February 10, 2011
Australia Likely To Suffer More Weather Extremes
New research reveals that weather-battered northern Australia could be in for more extreme weather events.
Researchers studied coral cores that reveal a centuries-old climate record for the region, according to a recent Reuters report
"The corals are providing another piece of evidence that maybe suggests that we are seeing some consequences already of global warming," Janice Lough, a senior scientist at the Australian Institute of Marine Science in Queensland state, told Reuters from Townsville on Thursday.
Lough examined 17 corals cores taken from reefs off Queensland's northeast coast. The rings in the cores data shows a 300-year climate record from the 17th century until when they were collected in 1981.
Northern Queensland typically gets most of its rain during the summer monsoon season and is at the mercy of the El Nino and La Nina weather patterns, which normally bring drought or floods.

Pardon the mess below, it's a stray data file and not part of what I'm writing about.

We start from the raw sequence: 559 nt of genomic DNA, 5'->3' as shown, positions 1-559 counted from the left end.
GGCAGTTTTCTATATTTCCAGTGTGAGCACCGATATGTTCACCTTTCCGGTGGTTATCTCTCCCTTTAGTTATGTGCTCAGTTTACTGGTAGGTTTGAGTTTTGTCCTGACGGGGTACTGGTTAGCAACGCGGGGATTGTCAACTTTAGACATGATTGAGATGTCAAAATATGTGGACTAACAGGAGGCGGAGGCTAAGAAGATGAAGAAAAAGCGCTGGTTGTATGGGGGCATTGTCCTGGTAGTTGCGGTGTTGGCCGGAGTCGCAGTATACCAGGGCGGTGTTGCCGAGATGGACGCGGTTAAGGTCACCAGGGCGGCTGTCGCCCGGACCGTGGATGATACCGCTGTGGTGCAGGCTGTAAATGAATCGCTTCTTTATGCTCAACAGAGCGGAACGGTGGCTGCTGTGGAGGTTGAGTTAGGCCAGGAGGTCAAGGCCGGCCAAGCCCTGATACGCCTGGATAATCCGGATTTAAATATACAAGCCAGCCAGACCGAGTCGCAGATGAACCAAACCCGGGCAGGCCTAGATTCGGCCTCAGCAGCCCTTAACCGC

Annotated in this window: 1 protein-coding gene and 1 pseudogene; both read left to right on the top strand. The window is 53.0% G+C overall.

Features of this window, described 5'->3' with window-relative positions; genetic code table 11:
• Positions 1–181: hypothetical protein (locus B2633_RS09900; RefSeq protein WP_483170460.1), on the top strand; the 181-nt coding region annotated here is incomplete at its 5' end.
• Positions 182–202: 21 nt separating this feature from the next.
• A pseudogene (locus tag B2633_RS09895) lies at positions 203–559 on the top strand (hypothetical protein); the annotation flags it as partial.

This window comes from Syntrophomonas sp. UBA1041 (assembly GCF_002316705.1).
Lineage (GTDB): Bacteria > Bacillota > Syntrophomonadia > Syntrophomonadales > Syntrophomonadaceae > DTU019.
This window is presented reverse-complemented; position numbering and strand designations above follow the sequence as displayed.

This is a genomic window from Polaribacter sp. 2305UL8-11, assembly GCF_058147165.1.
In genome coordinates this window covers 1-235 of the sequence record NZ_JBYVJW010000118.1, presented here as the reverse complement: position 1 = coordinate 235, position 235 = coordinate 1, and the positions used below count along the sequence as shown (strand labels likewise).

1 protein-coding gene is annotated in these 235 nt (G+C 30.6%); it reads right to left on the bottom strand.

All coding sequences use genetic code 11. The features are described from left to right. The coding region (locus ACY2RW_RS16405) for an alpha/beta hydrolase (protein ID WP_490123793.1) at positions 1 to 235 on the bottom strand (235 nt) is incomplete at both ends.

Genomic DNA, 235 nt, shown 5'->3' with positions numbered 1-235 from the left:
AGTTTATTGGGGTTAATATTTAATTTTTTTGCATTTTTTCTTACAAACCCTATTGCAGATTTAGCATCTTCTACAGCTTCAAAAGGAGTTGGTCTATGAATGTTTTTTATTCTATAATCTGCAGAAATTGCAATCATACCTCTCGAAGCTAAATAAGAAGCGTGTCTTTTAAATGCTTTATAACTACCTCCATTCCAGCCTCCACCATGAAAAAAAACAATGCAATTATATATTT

The current strong La Nina is blamed for record floods that have inundated large areas of Queensland in recent months, killing dozens of people, crippling coal mines, swamping thousands of homes and damaging crops.
She said her study found that the frequency of weather extremes seems to increase in recent centuries.
"It can be difficult to detect whether any changes are happening just because of that high natural variability," she said, but added that the long-term record suggested some sort of change had occurred. "That tropical rainfall variability will become more extreme."
She said the cores come from Porites coral domes that can grow up to 26-feet high and be centuries old, growing between 1 and 1.5 cms a year.
In her research, Lough looked into slices of the coral under ultraviolet light to study the growth bands.
During wet years, rivers flush a lot of plant matter and a mix of compounds called humic acids into the ocean and these acids are absorbed by the coral and stored in its skeleton. Growth bands with more humic acid show up more brightly than bands from drier years.
Lough said coral records were another piece of the climate jigsaw, given the lack of long-term historical weather data, particularly in the Southern Hemisphere and the tropics.
"Corals are natural history books," she added, revealing growth rates, changes through time and the amount of freshwater run-off from land.
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